The Limited Times

Now you can see non-English news...

Mónica García, from Más Madrid, tells us the difference between politics with capital letters and politicking

2022-05-18T15:39:30.639Z

The leader of the opposition in the Madrid Assembly, who is also an anesthetist, reflects on the divorce between the values ​​of politics and science in 'Politics without anesthesia', a book from which 'Ideas' advances an extract



Since my life is balanced between the two professions, medicine and politics, one of my favorite pastimes is to turn my head in search of similarities and differences between both disciplines, trying to elaborate a rudimentary theory that serves to link the two. worlds.

Not only because it connects two of my passions, but because I believe that the practice of politics has a lot to learn from the practice of medicine (or science), and vice versa.

The covid-19 pandemic in our country, moreover, has revealed the difficulties involved in uniting the two worlds and has confirmed a new divorce between the values ​​of politics and those of science.

The divorce between the need to diagnose the complex reality through knowledge, with a flexible and evaluable tool such as science, and the urgency of giving a simplified, self-interested treatment, often without an empirical basis, with a rigid tool such as politics, which relegates knowledge and complexity to the background.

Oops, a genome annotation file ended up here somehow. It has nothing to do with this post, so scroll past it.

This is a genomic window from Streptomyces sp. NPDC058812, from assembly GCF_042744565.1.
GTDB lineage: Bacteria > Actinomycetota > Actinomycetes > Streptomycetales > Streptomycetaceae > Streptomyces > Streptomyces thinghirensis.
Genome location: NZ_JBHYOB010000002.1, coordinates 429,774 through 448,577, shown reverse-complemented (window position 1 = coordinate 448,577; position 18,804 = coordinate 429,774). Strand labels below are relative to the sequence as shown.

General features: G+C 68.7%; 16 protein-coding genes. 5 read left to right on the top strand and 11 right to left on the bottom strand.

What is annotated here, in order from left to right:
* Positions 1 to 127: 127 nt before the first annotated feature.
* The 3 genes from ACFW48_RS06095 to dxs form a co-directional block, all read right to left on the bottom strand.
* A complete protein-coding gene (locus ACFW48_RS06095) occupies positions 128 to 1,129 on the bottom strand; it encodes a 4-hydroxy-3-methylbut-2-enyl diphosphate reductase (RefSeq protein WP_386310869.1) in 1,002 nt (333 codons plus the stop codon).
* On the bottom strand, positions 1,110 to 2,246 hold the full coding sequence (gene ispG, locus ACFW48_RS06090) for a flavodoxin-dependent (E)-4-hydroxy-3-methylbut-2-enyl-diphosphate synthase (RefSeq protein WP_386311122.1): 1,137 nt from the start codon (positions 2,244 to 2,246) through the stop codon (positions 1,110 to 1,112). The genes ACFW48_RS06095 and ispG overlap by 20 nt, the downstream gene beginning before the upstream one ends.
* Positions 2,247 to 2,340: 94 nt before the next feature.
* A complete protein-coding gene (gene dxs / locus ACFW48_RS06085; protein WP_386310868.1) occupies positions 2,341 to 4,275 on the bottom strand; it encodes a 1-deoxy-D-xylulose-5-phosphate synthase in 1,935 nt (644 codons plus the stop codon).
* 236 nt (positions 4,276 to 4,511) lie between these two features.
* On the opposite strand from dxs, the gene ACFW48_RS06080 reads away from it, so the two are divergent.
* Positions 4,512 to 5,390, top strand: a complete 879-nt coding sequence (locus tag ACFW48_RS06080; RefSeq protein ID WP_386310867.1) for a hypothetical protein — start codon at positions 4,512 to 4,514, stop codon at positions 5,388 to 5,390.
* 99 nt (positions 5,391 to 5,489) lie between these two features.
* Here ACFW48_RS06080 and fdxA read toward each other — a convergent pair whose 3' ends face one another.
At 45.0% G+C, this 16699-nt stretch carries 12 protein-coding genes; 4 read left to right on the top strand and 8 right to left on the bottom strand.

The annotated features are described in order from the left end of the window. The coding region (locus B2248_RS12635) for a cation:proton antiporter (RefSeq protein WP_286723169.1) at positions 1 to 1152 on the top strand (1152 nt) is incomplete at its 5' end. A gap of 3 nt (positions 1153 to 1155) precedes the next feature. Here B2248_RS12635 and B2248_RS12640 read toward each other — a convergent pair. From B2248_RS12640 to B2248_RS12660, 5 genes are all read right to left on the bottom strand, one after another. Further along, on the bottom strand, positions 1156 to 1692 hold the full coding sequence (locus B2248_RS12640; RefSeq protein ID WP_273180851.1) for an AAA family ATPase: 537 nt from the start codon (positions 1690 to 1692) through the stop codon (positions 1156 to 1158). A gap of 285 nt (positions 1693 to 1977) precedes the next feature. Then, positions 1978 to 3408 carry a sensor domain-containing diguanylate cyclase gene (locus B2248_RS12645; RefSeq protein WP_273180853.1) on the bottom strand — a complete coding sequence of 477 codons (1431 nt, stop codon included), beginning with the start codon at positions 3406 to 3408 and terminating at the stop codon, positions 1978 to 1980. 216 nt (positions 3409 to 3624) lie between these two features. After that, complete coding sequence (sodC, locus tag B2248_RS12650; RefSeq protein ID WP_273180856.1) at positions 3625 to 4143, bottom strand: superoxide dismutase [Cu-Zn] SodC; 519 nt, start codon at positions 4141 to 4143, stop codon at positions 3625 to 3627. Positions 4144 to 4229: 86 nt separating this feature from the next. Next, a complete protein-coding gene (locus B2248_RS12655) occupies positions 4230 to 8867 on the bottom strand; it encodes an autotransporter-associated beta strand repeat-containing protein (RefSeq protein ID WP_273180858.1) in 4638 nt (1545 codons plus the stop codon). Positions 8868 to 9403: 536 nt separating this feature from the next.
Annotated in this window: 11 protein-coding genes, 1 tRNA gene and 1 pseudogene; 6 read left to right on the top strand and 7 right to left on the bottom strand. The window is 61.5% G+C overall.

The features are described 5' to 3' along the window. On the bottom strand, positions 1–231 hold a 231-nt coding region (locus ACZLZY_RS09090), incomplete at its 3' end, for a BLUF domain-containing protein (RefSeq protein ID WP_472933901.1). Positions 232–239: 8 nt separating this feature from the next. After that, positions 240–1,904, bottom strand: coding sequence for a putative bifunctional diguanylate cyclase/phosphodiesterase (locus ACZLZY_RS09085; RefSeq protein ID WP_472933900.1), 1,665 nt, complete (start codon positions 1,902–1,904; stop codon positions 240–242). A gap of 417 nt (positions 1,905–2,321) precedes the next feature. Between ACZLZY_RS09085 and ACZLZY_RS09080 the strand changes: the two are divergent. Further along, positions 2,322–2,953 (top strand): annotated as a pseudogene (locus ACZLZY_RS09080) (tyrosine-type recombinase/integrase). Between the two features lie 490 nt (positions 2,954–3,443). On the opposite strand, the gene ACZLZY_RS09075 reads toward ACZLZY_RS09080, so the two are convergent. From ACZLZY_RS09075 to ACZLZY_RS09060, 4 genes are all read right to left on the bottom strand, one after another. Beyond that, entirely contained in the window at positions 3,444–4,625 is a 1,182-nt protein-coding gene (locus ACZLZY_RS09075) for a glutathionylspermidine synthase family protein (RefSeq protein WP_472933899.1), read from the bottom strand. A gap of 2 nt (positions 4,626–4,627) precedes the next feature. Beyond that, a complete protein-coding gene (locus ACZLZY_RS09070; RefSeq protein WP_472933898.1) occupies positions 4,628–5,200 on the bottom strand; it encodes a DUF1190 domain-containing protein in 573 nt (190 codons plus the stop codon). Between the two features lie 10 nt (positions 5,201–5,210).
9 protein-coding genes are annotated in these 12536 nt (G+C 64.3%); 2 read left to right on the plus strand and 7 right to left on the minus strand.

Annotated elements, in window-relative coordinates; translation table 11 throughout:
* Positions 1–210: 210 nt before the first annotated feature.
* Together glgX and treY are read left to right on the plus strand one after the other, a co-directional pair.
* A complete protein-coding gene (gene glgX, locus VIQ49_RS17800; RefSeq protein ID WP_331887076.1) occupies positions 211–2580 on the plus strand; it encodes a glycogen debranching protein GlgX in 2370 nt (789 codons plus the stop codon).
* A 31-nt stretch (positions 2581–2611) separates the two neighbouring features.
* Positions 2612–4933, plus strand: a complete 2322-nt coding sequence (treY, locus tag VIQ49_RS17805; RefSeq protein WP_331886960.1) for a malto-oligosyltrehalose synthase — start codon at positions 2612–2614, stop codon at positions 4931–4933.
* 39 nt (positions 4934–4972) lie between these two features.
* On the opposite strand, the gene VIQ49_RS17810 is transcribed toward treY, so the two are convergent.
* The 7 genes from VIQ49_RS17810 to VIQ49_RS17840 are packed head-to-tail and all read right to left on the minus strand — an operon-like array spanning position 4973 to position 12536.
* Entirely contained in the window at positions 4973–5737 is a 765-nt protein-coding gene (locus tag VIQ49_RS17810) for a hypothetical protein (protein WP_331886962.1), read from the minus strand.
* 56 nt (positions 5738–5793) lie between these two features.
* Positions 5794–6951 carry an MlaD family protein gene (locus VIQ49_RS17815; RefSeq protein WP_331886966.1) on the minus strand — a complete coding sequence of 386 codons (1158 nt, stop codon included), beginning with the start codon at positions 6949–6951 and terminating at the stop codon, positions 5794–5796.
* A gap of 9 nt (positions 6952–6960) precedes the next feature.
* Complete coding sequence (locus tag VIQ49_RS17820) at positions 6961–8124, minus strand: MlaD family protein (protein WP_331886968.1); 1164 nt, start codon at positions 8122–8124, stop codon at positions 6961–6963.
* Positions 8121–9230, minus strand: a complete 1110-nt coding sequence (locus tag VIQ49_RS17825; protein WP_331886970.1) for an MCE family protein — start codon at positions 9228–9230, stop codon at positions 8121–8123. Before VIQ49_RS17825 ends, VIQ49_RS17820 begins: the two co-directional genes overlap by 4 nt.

Medicine and science in general have their rules, their codes and their art, but... what about politics?

My proposal arises from trying to transfer some of the codes that prevail in those to the exercise of the latter.

Not only its ethical code, but also its good arts, its capacity for progress, continuous evaluation, rigor and its permanent availability at the service of development and evolution.

A policy understood and described by

The Concise Oxford Dictionary of Politics

as "the practice of the art or science of directing and administering the states".

Because, could we consider politics as an art?

And if so, what elements would be necessary

to define the art of politics?

Apart from the description of Oxford, I think it is important to differentiate what is politics from what is politicking, as it is important to differentiate science from pseudoscience.

My great friend José Manuel López explains it perfectly in his book

Microcracy

, in which he draws a parallel with the various terms used in English to define concepts that are different: “In English there are three terms for politics:

polity, policy

and

politics

,” López writes.

Polity

refers to the concept of the State, the logic of government, the structure and the institutions

;

also to common sense, to the idea of ​​normality, to the paradigm.

policy

_

It consists of the principles for management, public policies and ideas.

Finally,

politics

is the activity of political parties and interest groups.